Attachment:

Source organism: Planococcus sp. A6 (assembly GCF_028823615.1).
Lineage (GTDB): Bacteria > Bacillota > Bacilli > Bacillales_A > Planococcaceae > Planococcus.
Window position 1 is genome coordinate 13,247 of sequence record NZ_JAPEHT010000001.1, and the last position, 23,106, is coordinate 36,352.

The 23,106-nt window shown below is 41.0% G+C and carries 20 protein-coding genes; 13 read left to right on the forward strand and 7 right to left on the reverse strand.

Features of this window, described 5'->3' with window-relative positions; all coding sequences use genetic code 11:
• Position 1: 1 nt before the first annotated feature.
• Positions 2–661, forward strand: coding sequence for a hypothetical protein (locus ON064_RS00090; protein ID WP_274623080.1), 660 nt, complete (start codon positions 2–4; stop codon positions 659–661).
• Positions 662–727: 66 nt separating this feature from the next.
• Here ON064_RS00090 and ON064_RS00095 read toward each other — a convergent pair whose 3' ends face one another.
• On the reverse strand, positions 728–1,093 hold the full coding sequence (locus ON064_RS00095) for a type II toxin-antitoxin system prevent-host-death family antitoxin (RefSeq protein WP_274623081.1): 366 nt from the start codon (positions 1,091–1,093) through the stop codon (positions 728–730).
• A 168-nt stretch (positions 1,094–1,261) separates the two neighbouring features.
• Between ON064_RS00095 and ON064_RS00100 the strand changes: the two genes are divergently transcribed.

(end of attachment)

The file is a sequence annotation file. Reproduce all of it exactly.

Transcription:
Source organism: Planococcus sp. A6 (assembly GCF_028823615.1).
Lineage (GTDB): Bacteria > Bacillota > Bacilli > Bacillales_A > Planococcaceae > Planococcus.
Window position 1 is genome coordinate 13,247 of sequence record NZ_JAPEHT010000001.1, and the last position, 23,106, is coordinate 36,352.

The 23,106-nt window shown below is 41.0% G+C and carries 20 protein-coding genes; 13 read left to right on the forward strand and 7 right to left on the reverse strand.

Features of this window, described 5'->3' with window-relative positions; all coding sequences use genetic code 11:
• Position 1: 1 nt before the first annotated feature.
• Positions 2–661, forward strand: coding sequence for a hypothetical protein (locus ON064_RS00090; protein ID WP_274623080.1), 660 nt, complete (start codon positions 2–4; stop codon positions 659–661).
• Positions 662–727: 66 nt separating this feature from the next.
• Here ON064_RS00090 and ON064_RS00095 read toward each other — a convergent pair whose 3' ends face one another.
• On the reverse strand, positions 728–1,093 hold the full coding sequence (locus ON064_RS00095) for a type II toxin-antitoxin system prevent-host-death family antitoxin (RefSeq protein WP_274623081.1): 366 nt from the start codon (positions 1,091–1,093) through the stop codon (positions 728–730).
• A 168-nt stretch (positions 1,094–1,261) separates the two neighbouring features.
• Between ON064_RS00095 and ON064_RS00100 the strand changes: the two genes are divergently transcribed.